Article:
Go to: Software Library – Software Updates – Software Update Groups – Double click your SUG to show the members of it.

This is the content you’re looking to identify, now quickly go to your log directory on you site server <installation directory>\Program Files\Microsoft Configuration Manager\Logs – within that directory you will see SMSProv.log – open it.

You can see from the highlighted line the precise SQL command that SMS Provider is executing against your DB to bring you what you visually see in the console. Here we are seeing all the columns it’s selecting and most importantly where it’s selecting this information from within the DB. Keep this log up on that line – we will need it later.

Moving on, you will need to open up SQL Server Management Studio and make a connection to your Site DB. Once connected go ahead and open up a new query window. I normally start off by doing a few “Select *” statements from the views I see within the SMSProv.log execution like below:

Text:

select * from vSMS_SoftwareUpdatesPackage_List

select * from vSMS_CIRelation

select * from v_AuthListInfo

select * from v_CIToContent

Returned Results:

As you can see here most of our information comes from these four views. Now what we must do is start pruning out what we do not need vs what we are trying to obtain in order to start forming this custom query to then build a report from. What you can learn from these select statements is your Name, CI_ID, etc. all of which will be crucial to the success of this report. I was quickly able to identify the CI_ID that I wanted to target along with sorting by date released to meet the other requirement from the customer.

Text:

select distinct

upd.articleid,

upd.bulletinid,

upd.DisplayName,

upd.severity,

upd.DateCreated,

upd.IsSuperseded,

upd.IsExpired,

upd.DateLastModified,

al.Title,

al.ci_id

from vSMS_CIRelation as cr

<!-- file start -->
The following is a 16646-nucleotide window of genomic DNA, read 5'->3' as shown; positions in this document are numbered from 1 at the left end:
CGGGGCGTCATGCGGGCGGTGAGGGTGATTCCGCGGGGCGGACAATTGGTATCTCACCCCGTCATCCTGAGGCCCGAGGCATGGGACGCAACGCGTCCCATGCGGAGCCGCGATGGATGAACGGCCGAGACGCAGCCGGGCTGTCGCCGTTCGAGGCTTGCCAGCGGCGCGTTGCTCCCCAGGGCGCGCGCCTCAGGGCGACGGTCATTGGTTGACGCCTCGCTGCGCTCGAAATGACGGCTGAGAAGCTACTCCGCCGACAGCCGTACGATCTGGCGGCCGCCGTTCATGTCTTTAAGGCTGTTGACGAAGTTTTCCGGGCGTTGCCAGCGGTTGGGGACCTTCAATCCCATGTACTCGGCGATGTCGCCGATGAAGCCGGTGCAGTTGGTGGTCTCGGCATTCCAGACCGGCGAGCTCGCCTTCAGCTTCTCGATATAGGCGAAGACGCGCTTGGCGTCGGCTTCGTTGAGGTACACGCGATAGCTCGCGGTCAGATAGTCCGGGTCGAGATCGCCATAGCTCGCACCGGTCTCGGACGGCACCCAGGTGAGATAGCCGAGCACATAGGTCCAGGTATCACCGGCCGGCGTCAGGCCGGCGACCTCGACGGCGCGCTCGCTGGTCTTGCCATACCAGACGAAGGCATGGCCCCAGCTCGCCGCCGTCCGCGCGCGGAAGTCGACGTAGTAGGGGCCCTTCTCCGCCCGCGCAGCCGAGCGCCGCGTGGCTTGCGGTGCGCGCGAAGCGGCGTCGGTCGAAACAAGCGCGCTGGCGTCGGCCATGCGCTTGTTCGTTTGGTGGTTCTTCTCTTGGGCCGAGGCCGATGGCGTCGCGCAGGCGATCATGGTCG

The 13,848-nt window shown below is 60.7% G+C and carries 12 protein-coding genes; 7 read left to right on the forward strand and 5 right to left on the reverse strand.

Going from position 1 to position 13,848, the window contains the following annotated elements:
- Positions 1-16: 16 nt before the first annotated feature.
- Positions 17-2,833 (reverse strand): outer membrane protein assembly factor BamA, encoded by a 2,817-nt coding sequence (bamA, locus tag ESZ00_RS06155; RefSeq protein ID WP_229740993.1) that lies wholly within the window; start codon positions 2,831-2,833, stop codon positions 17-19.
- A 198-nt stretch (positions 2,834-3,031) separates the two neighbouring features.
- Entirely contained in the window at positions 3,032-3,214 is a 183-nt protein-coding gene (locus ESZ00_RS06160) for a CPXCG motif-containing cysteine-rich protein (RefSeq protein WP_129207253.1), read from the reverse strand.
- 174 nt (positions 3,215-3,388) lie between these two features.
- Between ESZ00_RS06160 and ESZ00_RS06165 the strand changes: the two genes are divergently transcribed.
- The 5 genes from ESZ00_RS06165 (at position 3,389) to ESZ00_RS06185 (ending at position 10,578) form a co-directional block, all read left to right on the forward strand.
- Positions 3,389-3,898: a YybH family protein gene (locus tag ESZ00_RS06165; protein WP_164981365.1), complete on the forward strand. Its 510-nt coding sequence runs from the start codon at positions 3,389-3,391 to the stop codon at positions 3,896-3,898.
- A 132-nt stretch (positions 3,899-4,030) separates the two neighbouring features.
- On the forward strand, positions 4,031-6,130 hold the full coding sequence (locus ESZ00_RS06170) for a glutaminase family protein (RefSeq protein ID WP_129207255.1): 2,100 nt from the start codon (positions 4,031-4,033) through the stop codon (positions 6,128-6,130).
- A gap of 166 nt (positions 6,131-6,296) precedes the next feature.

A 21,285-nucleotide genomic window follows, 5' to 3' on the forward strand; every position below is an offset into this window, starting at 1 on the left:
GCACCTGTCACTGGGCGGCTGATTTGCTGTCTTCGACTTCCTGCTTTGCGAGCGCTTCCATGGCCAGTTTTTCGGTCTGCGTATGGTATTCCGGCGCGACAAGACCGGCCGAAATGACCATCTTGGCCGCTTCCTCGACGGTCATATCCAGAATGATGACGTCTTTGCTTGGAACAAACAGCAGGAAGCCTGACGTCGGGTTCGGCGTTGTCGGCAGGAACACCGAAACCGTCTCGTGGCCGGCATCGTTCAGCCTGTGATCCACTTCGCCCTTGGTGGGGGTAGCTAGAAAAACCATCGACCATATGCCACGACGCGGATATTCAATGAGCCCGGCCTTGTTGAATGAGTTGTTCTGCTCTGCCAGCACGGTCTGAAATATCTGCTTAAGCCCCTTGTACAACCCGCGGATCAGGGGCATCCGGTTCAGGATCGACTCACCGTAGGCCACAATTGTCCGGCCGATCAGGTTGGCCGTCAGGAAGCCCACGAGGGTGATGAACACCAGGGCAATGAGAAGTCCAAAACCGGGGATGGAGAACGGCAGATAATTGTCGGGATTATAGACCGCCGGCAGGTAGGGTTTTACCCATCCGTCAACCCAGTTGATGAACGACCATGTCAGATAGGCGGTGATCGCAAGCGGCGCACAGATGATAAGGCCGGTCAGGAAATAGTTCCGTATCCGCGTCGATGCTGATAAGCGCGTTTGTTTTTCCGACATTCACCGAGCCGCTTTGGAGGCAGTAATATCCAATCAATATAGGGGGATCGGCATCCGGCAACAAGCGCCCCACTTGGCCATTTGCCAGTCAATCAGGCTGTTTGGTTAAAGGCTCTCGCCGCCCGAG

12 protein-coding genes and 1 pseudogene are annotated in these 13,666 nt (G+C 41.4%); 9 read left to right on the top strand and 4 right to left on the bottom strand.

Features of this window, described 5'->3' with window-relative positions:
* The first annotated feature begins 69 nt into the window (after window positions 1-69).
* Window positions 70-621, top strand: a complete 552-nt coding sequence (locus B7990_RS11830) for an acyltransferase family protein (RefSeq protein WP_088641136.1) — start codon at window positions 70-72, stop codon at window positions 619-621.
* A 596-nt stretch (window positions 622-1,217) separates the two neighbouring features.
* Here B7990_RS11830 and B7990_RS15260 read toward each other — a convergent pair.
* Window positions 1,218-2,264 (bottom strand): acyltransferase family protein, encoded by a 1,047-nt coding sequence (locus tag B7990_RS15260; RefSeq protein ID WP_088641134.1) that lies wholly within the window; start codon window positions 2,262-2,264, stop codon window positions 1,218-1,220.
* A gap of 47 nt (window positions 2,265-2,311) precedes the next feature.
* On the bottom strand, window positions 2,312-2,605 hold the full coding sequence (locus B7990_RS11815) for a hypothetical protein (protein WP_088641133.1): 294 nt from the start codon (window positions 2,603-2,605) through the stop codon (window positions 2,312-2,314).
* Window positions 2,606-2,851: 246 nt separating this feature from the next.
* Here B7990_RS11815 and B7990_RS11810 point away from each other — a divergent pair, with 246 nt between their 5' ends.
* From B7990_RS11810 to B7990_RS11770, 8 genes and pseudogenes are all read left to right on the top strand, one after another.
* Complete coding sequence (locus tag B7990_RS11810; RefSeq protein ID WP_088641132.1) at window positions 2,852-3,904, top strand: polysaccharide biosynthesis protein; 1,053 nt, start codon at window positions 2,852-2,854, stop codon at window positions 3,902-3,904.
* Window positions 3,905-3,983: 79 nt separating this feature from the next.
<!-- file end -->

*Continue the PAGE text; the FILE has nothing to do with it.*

inner join fn_listupdatecis(1033) upd on upd.ci_id = cr.tociid and cr.relationtype =1

inner join v_CIToContent cc on cc.CI_ID=upd.CI_ID

inner join v_AuthListInfo al on al.ci_id=cr.FromCIID

where al.CI_ID = 1473

order by upd.DateCreated desc

Results (461 Rows Returned which match what we visually saw in the SCCM Console):

The above results provided me with everything I needed from a requirement perspective. So, at this point I know that I’m clear to move onto Report Builder, merely copying the query and taking it with me.

Next up we will open Report Builder (don’t worry, Report Builder isn’t all that difficult after all you’ll shortly see!), and follow the Wizard below:

1. Within “New Report” – Click “Table or Matrix Wizard”, that will bring up the following window:

2. Allow “Create a dataset” to remain selected and click Next. This will bring the following window:

3. It should automatically identify the data source that’s mapped to your report server, at this point click “Next” and that will bring you to the following window:

4. Now we are getting somewhere! At this point you will select “Edit as Text” which will bring you to the following window:

5. Remember that query we created in SQL? Let’s go ahead and copy and paste that into this window like the following:

6. After successfully pasting, please click “Next” and you’ll be presented with the following window:

7. You will see numerous available fields in which you will be able to drag and drop into Columns, Rows, or Values. For basic configurations I normally just drag the appropriate fields into the “Values” box like below:

8. Once the desired fields are in “Values”, click Next and you’ll see the following screen:

This will provide you a high-level look at what you’re table will look like once completed – go ahead and click “Next”, then “Finish” on the following screen.

9. You’ll now be brought into the Report Designer window where you will see the beginnings of your report!

10. From this point on you can customize the look and feel of the report as you deem fit. I normally expand the size so that all of the information is presented in a readable manner, I change the fonts, alignment, and add custom branding per each customer. At the end – the results look like the following (Customer Scrubbed Out):

11. Finally, go ahead and save the report where you’d like within your report server and you’re officially complete!

I was able to provide the URL where this report can be run to the manager of this customer, with all requirements met, and accepted! I have various other custom SQL queries that I will be posting at a later date, but feel free to request custom SCCM reports here: Custom SCCM Report Requests & Discussion – and we will do our best to provide the SQL statements for the data you’re trying to obtain.

Thanks for your time! Like, and share! See you all soon.

  • Trevor